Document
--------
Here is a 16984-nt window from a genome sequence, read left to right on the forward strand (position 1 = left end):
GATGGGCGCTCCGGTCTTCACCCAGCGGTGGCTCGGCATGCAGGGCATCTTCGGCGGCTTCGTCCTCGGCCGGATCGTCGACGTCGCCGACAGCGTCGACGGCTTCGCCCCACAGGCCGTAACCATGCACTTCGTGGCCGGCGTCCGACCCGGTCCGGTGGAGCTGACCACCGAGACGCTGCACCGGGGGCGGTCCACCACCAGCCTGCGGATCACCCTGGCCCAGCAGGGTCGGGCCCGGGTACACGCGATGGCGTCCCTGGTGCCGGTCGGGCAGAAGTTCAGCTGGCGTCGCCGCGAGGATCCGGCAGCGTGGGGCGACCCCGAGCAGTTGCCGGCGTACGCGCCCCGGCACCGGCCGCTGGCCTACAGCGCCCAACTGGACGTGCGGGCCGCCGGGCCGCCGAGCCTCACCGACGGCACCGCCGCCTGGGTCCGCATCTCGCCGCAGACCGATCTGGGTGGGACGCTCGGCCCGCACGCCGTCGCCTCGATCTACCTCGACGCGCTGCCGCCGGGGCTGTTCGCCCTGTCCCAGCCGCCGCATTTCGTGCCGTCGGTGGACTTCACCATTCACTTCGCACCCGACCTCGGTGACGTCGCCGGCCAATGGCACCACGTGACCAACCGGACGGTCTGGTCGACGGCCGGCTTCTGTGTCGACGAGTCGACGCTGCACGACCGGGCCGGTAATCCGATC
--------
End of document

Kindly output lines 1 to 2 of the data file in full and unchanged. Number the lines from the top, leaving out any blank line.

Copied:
Here is a 16984-nt window from a genome sequence, read left to right on the forward strand (position 1 = left end):
GATGGGCGCTCCGGTCTTCACCCAGCGGTGGCTCGGCATGCAGGGCATCTTCGGCGGCTTCGTCCTCGGCCGGATCGTCGACGTCGCCGACAGCGTCGACGGCTTCGCCCCACAGGCCGTAACCATGCACTTCGTGGCCGGCGTCCGACCCGGTCCGGTGGAGCTGACCACCGAGACGCTGCACCGGGGGCGGTCCACCACCAGCCTGCGGATCACCCTGGCCCAGCAGGGTCGGGCCCGGGTACACGCGATGGCGTCCCTGGTGCCGGTCGGGCAGAAGTTCAGCTGGCGTCGCCGCGAGGATCCGGCAGCGTGGGGCGACCCCGAGCAGTTGCCGGCGTACGCGCCCCGGCACCGGCCGCTGGCCTACAGCGCCCAACTGGACGTGCGGGCCGCCGGGCCGCCGAGCCTCACCGACGGCACCGCCGCCTGGGTCCGCATCTCGCCGCAGACCGATCTGGGTGGGACGCTCGGCCCGCACGCCGTCGCCTCGATCTACCTCGACGCGCTGCCGCCGGGGCTGTTCGCCCTGTCCCAGCCGCCGCATTTCGTGCCGTCGGTGGACTTCACCATTCACTTCGCACCCGACCTCGGTGACGTCGCCGGCCAATGGCACCACGTGACCAACCGGACGGTCTGGTCGACGGCCGGCTTCTGTGTCGACGAGTCGACGCTGCACGACCGGGCCGGTAATCCGATC